Antoine Walter: So for the ones listening to that if you’re interested in nature based solutions, I was involved last year in the innovate for city UN conference, and I have made on that microphone, three interviews. James Murray from the city council of Glasgow Sylvana DiSabatino and Macbeth. So just I link them in the notes because you’re right.
It’s fully related. It’s about replacing gray engineering with green engineering one-to-one and then look at the welcome side effects, but I won’t sidetrack you here. You mentioned policies and you’re working for McDonald’s in the UK. From continental Europe point of view, it’s interesting, intriguing, refreshing and really questioning too, to see how the UK leads to charge.
Why did they take that role? And w what’s the ratio of.
Maria Manidaki: If you think about it, the man may have been involved in different parts of.
the world when it comes to decarbonization infrastructure, not only in the UK, but one of the things that I remember I was involved back in 2013. I’m not sure if you are aware of the infrastructure carbon review was essentially a document that publication that Mott MacDonald authority.
I was part of the sorting team. It was published by the treasury and back then. It said essentially it was started at that CEO level. People saying that carbon or greenhouse gases should be looked as a good proxy for resource efficiency. And if that’s the case, then it makes absolute business sense.
To come up with the right innovations and innovative solutions, rather than just waiting for some main policy drivers, et cetera, because back then it was all about the energy transition, which is the most important obviously aspect of the carbonization. But then if you look at other sectors like transport, which has huge amount of emissions, especially when it comes to building big assets and using the cars and the roads, et cetera, you know, how can we look at carbon as a proxy for resource efficiency?
To accelerate the agenda going forward. And there is a mentioning this example is because this required a significant amount of leadership and those leaders, those CEO level people, and. The ones who believed in that concept and taking a proactive step forward, managed to create some sort of a ripple effect going forward of what is the right thing to do as a business, as a private sector business, because don’t forget them that UK infrastructure.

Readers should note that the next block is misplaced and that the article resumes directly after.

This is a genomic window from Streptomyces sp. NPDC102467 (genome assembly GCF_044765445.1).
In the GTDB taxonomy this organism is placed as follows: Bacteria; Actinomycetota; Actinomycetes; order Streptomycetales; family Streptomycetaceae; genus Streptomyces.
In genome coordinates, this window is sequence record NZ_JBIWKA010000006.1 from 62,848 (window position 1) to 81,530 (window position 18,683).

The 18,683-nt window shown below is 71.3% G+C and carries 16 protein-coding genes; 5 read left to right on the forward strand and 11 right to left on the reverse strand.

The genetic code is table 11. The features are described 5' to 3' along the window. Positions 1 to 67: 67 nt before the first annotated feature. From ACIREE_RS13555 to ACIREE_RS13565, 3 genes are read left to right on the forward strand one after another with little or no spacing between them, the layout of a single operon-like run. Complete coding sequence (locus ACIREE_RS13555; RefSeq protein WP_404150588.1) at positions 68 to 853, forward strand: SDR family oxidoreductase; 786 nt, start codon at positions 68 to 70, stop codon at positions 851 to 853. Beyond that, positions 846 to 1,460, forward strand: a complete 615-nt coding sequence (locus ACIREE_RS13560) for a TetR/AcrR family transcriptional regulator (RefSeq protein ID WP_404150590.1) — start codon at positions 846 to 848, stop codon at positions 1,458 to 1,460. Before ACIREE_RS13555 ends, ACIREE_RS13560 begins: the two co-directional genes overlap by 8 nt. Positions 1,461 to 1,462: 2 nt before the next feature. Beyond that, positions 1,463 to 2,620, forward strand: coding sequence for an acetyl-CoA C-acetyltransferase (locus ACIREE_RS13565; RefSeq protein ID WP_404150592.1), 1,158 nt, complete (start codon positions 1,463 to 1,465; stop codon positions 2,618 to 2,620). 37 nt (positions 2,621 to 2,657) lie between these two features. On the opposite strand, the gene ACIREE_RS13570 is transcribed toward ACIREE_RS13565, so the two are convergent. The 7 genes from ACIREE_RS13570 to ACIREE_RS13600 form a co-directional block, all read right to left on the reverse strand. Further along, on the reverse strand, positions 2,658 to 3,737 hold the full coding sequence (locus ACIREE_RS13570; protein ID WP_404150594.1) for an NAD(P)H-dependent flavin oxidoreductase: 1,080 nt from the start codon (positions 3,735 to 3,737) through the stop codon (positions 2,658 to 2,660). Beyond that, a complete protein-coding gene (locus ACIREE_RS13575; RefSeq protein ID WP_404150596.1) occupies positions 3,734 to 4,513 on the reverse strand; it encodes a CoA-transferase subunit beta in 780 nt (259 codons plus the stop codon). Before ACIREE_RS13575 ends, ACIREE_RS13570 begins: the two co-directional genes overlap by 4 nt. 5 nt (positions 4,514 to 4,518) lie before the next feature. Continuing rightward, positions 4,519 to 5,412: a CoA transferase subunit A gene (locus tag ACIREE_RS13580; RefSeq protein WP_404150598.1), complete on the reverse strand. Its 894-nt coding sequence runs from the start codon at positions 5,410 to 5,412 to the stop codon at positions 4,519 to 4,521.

Is privately owned mainly with very good regulation models that of course protect the customers and the environment. But I feel that is something that you gave where I saw. Quite a lot of action being taken accelerated action. Now doesn’t mean that the UK is the best model globally.
If you asked me what is the best model, I would say there isn’t a single best model, but what I’ve seen from my experience on the ground, working with a different value chain members and infrastructure from government regulators, asset owners. Product material suppliers, designers. I saw that they recognize those softer aspects of the carbonization, which is about leadership, collaboration you know, and possibly date.
There was a piece of work that came out of that.
Antoine Walter: the market structure is an enabler. If I keep my content, your hats, I would say if it’s a resource efficiency topic, being an Island’s maybe plays a role, but you’re saying it’s also a matter of leadership and you do have the right leadership in place, which is Stan creating the.
Maria Manidaki: For me. Yeah. The leadership is the most important thing because yeah, I’m an engineer and of course my bias would be, oh, as long as you have the right technical solution, you can achieve that. But it’s not about that. It’s all those softer enablers at the.
organizational level. How do you create the culture of challenge?
Because net zero and climate resilience require really fresh thinking So that we’re talking about. It changed management program at massive scale, not only in our educational system, but all the organizations across the value chain that work in this space. And how do you make a start on that? Well, by having the right leadership at all levels in the organization, and then obviously up to governments, regulators, finance, community, et cetera.
Yeah. So leadership, I would say I’m an engineer and I totally value science and technical solutions. They’re hugely important to become part of the solution. Sometimes when things fall apart are because we don’t have that idea, their super governance to accelerate implementation with these things.
Antoine Walter: So far, we were discussing about 2050, which is the word Stargate towards net zero, but you’re also a member and one of the authors of the net 0 20 30 roadmap, which is published in the UK. I’m wondering, why do you want be 20 years faster than anyone?
Maria Manidaki: Yeah. Well, that’s interesting. That’s a very interesting story. I mean, yeah. So I was involved in supporting Water UK with the sectors net zero roadmap for 2030, and how they started was that what the company is in England. So in the UK we have and. English what the company is. We have Welsh water.
We have Scottish water, Northern Ireland, Walter Case, a little bit different, but what the company is in England, they published a public interest commitment back in 2019 that they will be net zero and net zero industry by 2030. And. Part, and this was for that operational emissions. Yeah. The emissions that can directly control.